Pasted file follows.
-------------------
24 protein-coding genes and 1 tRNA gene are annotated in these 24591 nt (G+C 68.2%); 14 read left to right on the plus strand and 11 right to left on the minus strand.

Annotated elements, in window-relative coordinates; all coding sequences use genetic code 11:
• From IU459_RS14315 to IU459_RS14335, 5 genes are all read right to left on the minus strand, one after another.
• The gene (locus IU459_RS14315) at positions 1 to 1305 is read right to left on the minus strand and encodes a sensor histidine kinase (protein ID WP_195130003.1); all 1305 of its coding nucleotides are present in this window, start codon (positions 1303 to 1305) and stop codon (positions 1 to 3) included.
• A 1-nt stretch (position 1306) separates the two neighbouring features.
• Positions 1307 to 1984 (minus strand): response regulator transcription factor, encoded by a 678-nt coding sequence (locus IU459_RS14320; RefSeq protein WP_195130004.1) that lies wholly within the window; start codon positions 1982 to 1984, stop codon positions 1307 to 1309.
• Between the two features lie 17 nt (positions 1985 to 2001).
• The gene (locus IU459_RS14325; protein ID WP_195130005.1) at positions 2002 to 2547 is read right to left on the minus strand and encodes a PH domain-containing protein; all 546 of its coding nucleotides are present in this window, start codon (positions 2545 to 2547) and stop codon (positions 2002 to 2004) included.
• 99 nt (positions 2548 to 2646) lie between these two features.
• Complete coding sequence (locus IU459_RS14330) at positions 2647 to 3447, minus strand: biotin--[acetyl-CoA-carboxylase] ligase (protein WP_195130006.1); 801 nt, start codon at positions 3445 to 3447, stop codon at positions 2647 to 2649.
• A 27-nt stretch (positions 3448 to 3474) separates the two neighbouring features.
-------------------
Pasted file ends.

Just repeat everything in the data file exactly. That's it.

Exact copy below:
24 protein-coding genes and 1 tRNA gene are annotated in these 24591 nt (G+C 68.2%); 14 read left to right on the plus strand and 11 right to left on the minus strand.

Annotated elements, in window-relative coordinates; all coding sequences use genetic code 11:
• From IU459_RS14315 to IU459_RS14335, 5 genes are all read right to left on the minus strand, one after another.
• The gene (locus IU459_RS14315) at positions 1 to 1305 is read right to left on the minus strand and encodes a sensor histidine kinase (protein ID WP_195130003.1); all 1305 of its coding nucleotides are present in this window, start codon (positions 1303 to 1305) and stop codon (positions 1 to 3) included.
• A 1-nt stretch (position 1306) separates the two neighbouring features.
• Positions 1307 to 1984 (minus strand): response regulator transcription factor, encoded by a 678-nt coding sequence (locus IU459_RS14320; RefSeq protein WP_195130004.1) that lies wholly within the window; start codon positions 1982 to 1984, stop codon positions 1307 to 1309.
• Between the two features lie 17 nt (positions 1985 to 2001).
• The gene (locus IU459_RS14325; protein ID WP_195130005.1) at positions 2002 to 2547 is read right to left on the minus strand and encodes a PH domain-containing protein; all 546 of its coding nucleotides are present in this window, start codon (positions 2545 to 2547) and stop codon (positions 2002 to 2004) included.
• 99 nt (positions 2548 to 2646) lie between these two features.
• Complete coding sequence (locus IU459_RS14330) at positions 2647 to 3447, minus strand: biotin--[acetyl-CoA-carboxylase] ligase (protein WP_195130006.1); 801 nt, start codon at positions 3445 to 3447, stop codon at positions 2647 to 2649.
• A 27-nt stretch (positions 3448 to 3474) separates the two neighbouring features.